NSFAS head Sizwe Nxasana accounts for this year’s funding delays

Following weeks of uncertainty and frustration at many universities, which students and academics have attributed to National Student Financial Aid Scheme (NSFAS) delays, The Daily Vox was finally able hold a private interview with the chairperson of NSFAS, Sizwe Nxasana. He spoke to us about the reasons for the delays, the new student-centred model and accountability.

How has the progress of NSFAS been this year?

This year has been a transition year, so we’re migrating from the old way of how students applied for financial assistance at universities to the new model, where they apply directly to NSFAS. So it’s quite the major shift, which has all sorts of implications for processes, systems, people, and change-management.

The fact that we’ve had disruption has had some impact as well. The transition, which is quite a major systems change, happened in a rather abnormal period which directly affected how the roll out happened.

How much has NSFAS’s new student-centred model changed things?

Previously, the students at both the universities and TVET colleges would have applied at financial aid offices on campuses, for TVET colleges at student support centres and so on. Those centres would then do the evaluation, the assessment and the means testing. They would then provisionally approve the applications and send them to NSFAS for capturing and disbursement.

The system this year students apply directly to NSFAS. We opened the registration process in August, which means they now communicate, apply and deal with us directly, but NSFAS obviously still has to confirm that those students that are being considered have been admitted, accepted and given academic spaces at universities and TVET colleges. So we play that role, which means you interact with both the student as well as the institutions.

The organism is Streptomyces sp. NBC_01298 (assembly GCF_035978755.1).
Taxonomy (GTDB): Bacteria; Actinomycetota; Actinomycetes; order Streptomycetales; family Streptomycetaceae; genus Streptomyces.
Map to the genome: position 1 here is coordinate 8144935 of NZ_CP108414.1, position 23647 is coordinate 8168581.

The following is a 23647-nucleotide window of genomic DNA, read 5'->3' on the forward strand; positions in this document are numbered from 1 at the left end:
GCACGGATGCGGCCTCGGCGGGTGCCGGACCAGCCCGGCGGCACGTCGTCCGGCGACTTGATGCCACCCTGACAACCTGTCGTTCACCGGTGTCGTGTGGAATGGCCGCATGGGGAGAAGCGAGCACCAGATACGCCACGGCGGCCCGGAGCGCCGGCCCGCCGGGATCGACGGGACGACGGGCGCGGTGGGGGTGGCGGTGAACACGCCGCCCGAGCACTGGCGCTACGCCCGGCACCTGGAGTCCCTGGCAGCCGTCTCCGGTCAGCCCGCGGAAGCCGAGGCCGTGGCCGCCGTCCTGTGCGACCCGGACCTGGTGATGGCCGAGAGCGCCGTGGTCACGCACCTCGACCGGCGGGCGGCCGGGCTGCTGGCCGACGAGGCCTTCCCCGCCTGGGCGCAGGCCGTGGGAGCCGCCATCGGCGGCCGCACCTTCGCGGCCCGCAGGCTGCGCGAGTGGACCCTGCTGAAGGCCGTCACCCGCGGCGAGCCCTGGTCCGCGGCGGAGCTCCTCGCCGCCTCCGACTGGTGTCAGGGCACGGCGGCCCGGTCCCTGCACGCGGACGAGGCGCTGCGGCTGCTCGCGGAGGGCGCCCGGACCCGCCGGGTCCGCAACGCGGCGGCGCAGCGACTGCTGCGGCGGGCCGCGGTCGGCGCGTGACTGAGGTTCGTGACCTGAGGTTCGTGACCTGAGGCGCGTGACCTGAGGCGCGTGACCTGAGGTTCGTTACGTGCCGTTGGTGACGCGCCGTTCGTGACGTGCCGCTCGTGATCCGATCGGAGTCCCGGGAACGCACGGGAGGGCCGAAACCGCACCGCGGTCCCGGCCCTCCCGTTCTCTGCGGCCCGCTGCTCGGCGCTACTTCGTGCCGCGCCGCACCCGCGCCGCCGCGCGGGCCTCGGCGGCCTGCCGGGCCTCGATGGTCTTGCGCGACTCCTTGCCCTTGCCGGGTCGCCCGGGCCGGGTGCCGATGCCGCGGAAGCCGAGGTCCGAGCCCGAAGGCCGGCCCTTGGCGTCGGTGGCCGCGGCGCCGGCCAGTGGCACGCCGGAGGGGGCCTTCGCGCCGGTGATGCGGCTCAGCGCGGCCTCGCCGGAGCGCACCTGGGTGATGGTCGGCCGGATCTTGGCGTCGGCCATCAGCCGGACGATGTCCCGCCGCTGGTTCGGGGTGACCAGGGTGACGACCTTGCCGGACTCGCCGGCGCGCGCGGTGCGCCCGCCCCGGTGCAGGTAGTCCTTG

By order of magnitude, NSFAS has taken on a lot more work than last year. But the student centred model is better than how students would have applied for financial assistance in the past.

Do you think NSFAS was prepared for dealing with the amount of students and increased capacity required for 2017?

We certainly hired a lot more staff. We hired maybe an additional 150 people because of the additional work NSFAS now has to do. But there were certainly some systems issues. There were a number of things we perhaps could have planned and anticipated better.

For instance just starting with the number of learners who wrote their matric exams, the numbers were by order of magnitude much greater than the previous year, so our planning did not anticipate, for instance, that we were going to have matriculants given the opportunity for automatic progression – which increased the numbers of learners who wrote matric to just over 680 000 this year. And even the students who received bachelor passes and certificate passes also significantly increased.

So the system, the higher education system, has received more students and maybe could have done a better job at planning for the increased volumes.

We could have also anticipated some of the disruptions and the impact those disruptions were going to have on NSFAS and the application process.

So there were a number of issues, but when you’re transitioning from one system to another major system, there are always going to be glitches. I think what’s most important here, is that NSFAS has really reached out to the universities, TVET colleges and students, to explain the challenges so that we could work together to address them.

How did NSFAS respond to the fact that a number of NSFAS-funded students were unable to register as they had not yet received their confirmation SMSes from NSFAS due to delays?

What we agreed with the universities, as well as the TVET colleges, is that they would give us the list of the students, who had been enrolled, that they think would qualify for NSFAS funding. In other words universities would have list of students who come from quintiles one, two and three [schools], and they submit those lists.

Of course we were supposed to go back to the universities with the answers of who was approved for funding on 27 January. But we did run late because of the sheer volumes of applications that we were dealing with. We responded a week later, by 3 February. We were able to confirm with all the students, as well as the universities and some of the TVET colleges that we’d already processed, who had been funded and who had not been funded.

But it’s not as if we did not meet with the universities and discuss how we were going to manage the delay. We communicated that students would receive confirmation by the third, which is something we did in fact meet.